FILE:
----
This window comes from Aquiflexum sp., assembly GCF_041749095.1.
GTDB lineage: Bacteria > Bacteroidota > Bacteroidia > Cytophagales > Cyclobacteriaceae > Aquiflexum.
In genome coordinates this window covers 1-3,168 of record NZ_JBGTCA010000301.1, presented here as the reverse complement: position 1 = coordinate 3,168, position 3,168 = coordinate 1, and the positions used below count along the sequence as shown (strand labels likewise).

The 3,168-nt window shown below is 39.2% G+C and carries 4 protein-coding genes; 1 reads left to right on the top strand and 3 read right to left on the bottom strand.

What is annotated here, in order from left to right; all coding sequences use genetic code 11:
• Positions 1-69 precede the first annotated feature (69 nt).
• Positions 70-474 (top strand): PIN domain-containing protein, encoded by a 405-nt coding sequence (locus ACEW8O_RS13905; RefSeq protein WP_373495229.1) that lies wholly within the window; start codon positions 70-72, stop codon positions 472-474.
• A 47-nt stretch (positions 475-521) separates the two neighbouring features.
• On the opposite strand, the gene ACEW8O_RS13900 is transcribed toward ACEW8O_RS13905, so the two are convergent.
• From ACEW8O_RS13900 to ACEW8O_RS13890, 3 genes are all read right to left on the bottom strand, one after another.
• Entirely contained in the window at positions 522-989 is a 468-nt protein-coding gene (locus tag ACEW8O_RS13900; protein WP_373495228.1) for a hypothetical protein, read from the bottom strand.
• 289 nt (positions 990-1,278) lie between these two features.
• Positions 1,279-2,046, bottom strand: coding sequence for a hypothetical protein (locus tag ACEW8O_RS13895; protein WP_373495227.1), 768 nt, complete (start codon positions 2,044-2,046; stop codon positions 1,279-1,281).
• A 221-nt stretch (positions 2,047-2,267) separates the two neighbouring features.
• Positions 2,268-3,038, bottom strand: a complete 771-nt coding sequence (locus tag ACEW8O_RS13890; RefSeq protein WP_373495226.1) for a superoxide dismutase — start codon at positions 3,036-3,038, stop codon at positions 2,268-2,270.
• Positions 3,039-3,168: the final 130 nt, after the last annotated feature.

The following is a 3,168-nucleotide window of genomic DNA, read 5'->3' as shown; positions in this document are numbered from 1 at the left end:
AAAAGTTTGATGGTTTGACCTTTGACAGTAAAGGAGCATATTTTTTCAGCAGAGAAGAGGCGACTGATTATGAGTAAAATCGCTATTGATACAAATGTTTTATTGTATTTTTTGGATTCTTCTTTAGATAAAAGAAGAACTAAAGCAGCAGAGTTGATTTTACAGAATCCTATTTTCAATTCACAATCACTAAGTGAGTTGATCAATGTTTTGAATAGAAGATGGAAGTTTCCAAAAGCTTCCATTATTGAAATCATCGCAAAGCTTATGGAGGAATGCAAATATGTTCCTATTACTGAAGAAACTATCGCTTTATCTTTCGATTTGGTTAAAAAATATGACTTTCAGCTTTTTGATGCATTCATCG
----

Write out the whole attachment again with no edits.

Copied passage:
This window comes from Aquiflexum sp., assembly GCF_041749095.1.
GTDB lineage: Bacteria > Bacteroidota > Bacteroidia > Cytophagales > Cyclobacteriaceae > Aquiflexum.
In genome coordinates this window covers 1-3,168 of record NZ_JBGTCA010000301.1, presented here as the reverse complement: position 1 = coordinate 3,168, position 3,168 = coordinate 1, and the positions used below count along the sequence as shown (strand labels likewise).

The 3,168-nt window shown below is 39.2% G+C and carries 4 protein-coding genes; 1 reads left to right on the top strand and 3 read right to left on the bottom strand.

What is annotated here, in order from left to right; all coding sequences use genetic code 11:
• Positions 1-69 precede the first annotated feature (69 nt).
• Positions 70-474 (top strand): PIN domain-containing protein, encoded by a 405-nt coding sequence (locus ACEW8O_RS13905; RefSeq protein WP_373495229.1) that lies wholly within the window; start codon positions 70-72, stop codon positions 472-474.
• A 47-nt stretch (positions 475-521) separates the two neighbouring features.
• On the opposite strand, the gene ACEW8O_RS13900 is transcribed toward ACEW8O_RS13905, so the two are convergent.
• From ACEW8O_RS13900 to ACEW8O_RS13890, 3 genes are all read right to left on the bottom strand, one after another.
• Entirely contained in the window at positions 522-989 is a 468-nt protein-coding gene (locus tag ACEW8O_RS13900; protein WP_373495228.1) for a hypothetical protein, read from the bottom strand.
• 289 nt (positions 990-1,278) lie between these two features.
• Positions 1,279-2,046, bottom strand: coding sequence for a hypothetical protein (locus tag ACEW8O_RS13895; protein WP_373495227.1), 768 nt, complete (start codon positions 2,044-2,046; stop codon positions 1,279-1,281).
• A 221-nt stretch (positions 2,047-2,267) separates the two neighbouring features.
• Positions 2,268-3,038, bottom strand: a complete 771-nt coding sequence (locus tag ACEW8O_RS13890; RefSeq protein WP_373495226.1) for a superoxide dismutase — start codon at positions 3,036-3,038, stop codon at positions 2,268-2,270.
• Positions 3,039-3,168: the final 130 nt, after the last annotated feature.

The following is a 3,168-nucleotide window of genomic DNA, read 5'->3' as shown; positions in this document are numbered from 1 at the left end:
AAAAGTTTGATGGTTTGACCTTTGACAGTAAAGGAGCATATTTTTTCAGCAGAGAAGAGGCGACTGATTATGAGTAAAATCGCTATTGATACAAATGTTTTATTGTATTTTTTGGATTCTTCTTTAGATAAAAGAAGAACTAAAGCAGCAGAGTTGATTTTACAGAATCCTATTTTCAATTCACAATCACTAAGTGAGTTGATCAATGTTTTGAATAGAAGATGGAAGTTTCCAAAAGCTTCCATTATTGAAATCATCGCAAAGCTTATGGAGGAATGCAAATATGTTCCTATTACTGAAGAAACTATCGCTTTATCTTTCGATTTGGTTAAAAAATATGACTTTCAGCTTTTTGATGCATTCATCG